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Rebellion's Artificial Intelligence Investing Pays Off

A computer brain doesn't get emotional about stocks. Which is why New York-based hedge fund Rebellion has put its faith in artificial intelligence to help guide its investment strategy.



Rebellion Research’s chairman, Alexander Fleiss, sent Institutional Investor a quick e-mail on October 12.

“Our AI technology thinks we will have one of the biggest market rebounds of the last 10 years,” he wrote.

He was right on the mark: The S&P 500 rose 11 percent during October, the biggest percentage gain of any month in the past 20 years. Rebellion’s young founders — Fleiss is joined by his Amherst College classmates Spencer Greenberg, Jeremy Newton and Jonathan Sturges — have placed their investing faith in artificial intelligence, the same technology behind IBM’s Watson, which beat Ken Jennings on Jeopardy.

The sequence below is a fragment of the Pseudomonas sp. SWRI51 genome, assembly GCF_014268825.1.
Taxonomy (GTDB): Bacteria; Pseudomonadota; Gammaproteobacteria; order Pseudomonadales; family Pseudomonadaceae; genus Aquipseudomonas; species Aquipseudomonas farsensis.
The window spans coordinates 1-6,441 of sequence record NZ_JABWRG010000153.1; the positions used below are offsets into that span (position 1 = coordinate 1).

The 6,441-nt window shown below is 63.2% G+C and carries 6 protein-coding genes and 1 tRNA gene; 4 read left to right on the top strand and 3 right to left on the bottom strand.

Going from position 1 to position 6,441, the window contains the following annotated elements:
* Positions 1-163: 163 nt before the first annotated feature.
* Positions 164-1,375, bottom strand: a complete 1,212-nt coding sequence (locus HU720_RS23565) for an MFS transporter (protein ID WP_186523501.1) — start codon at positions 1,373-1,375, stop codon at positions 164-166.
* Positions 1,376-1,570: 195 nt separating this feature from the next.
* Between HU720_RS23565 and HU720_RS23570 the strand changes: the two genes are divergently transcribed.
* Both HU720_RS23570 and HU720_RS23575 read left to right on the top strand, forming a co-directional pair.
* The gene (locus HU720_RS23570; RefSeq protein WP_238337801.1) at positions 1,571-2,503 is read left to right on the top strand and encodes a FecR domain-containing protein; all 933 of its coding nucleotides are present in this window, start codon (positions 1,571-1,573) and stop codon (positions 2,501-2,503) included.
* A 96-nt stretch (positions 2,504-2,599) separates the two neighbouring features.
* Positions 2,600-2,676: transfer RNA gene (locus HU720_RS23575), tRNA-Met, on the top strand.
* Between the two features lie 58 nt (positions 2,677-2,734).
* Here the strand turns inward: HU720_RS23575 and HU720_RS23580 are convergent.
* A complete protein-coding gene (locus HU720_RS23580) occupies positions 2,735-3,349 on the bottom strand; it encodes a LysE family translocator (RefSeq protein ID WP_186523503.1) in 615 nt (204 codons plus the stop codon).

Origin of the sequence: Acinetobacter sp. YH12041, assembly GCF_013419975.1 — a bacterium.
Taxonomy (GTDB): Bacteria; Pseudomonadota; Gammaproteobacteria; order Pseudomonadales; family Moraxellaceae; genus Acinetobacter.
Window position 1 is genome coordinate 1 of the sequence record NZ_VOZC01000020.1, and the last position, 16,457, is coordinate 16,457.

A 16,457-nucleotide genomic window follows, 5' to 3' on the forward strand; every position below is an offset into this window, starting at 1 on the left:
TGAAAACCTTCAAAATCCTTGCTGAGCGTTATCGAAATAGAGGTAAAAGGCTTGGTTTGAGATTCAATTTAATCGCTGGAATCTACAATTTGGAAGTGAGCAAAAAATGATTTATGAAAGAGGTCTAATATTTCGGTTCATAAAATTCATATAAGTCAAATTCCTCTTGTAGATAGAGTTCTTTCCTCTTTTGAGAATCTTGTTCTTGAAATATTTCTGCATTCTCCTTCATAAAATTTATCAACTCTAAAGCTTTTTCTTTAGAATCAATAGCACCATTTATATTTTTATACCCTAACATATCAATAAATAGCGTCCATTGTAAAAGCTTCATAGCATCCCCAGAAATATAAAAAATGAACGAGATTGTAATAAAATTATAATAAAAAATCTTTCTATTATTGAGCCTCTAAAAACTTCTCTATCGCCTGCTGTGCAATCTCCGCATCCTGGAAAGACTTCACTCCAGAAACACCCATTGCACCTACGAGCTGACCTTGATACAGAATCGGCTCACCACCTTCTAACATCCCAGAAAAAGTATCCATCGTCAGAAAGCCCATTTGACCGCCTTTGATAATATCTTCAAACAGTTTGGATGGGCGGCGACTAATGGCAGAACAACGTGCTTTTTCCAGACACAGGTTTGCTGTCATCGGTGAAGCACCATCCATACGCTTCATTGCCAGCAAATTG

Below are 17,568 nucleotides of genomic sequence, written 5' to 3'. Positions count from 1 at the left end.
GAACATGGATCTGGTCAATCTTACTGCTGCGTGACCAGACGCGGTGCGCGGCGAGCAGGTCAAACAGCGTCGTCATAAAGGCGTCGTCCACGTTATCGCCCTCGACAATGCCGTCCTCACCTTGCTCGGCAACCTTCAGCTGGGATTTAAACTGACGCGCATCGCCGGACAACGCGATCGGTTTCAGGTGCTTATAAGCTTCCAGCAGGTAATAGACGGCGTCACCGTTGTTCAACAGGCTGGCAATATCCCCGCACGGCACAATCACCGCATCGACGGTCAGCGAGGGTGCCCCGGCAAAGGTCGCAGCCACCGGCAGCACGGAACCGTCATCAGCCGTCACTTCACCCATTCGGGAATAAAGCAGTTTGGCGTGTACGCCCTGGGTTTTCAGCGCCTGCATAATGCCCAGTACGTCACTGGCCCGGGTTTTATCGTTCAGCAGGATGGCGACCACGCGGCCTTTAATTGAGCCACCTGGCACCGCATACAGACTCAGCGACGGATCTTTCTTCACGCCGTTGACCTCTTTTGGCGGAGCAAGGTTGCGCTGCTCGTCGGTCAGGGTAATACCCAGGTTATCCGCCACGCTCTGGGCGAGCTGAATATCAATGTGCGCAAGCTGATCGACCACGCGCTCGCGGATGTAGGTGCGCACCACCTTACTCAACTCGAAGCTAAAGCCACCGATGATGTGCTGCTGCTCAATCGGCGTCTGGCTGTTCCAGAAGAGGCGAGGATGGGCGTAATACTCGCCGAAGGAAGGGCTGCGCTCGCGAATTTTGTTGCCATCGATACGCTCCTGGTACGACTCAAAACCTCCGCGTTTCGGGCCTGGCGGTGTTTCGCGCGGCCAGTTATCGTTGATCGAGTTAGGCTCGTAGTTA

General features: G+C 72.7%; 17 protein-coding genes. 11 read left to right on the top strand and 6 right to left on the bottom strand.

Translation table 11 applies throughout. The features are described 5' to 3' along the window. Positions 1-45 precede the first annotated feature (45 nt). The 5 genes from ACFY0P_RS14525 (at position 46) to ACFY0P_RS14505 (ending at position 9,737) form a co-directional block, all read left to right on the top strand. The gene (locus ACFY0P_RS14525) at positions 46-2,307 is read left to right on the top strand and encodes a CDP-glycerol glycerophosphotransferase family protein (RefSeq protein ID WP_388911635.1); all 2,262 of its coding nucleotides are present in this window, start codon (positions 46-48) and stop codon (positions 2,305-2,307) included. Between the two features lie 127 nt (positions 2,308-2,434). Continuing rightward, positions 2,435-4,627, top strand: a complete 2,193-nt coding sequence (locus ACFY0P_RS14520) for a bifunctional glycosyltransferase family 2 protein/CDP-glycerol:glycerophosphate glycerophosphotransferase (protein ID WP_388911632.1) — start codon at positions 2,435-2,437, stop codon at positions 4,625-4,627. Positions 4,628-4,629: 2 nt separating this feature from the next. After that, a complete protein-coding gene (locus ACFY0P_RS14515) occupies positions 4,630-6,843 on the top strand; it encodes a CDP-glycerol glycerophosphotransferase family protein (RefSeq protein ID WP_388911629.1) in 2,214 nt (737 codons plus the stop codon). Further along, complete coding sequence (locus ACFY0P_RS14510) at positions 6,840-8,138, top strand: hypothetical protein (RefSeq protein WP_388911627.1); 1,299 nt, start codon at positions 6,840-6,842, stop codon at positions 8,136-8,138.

“One of the benefits of our system is that it’s not emotional,” says Sturges. Like Watson, Rebellion’s AI technology has the ability to learn from its past predictions to become more efficient — in this case in how it searches for undervalued stocks.

Rebellion’s AI brain currently favors companies in the health care and chemicals sectors, and small-cap stocks that got hammered during the recession. “The potential for machine learning is huge,” says Greenberg.

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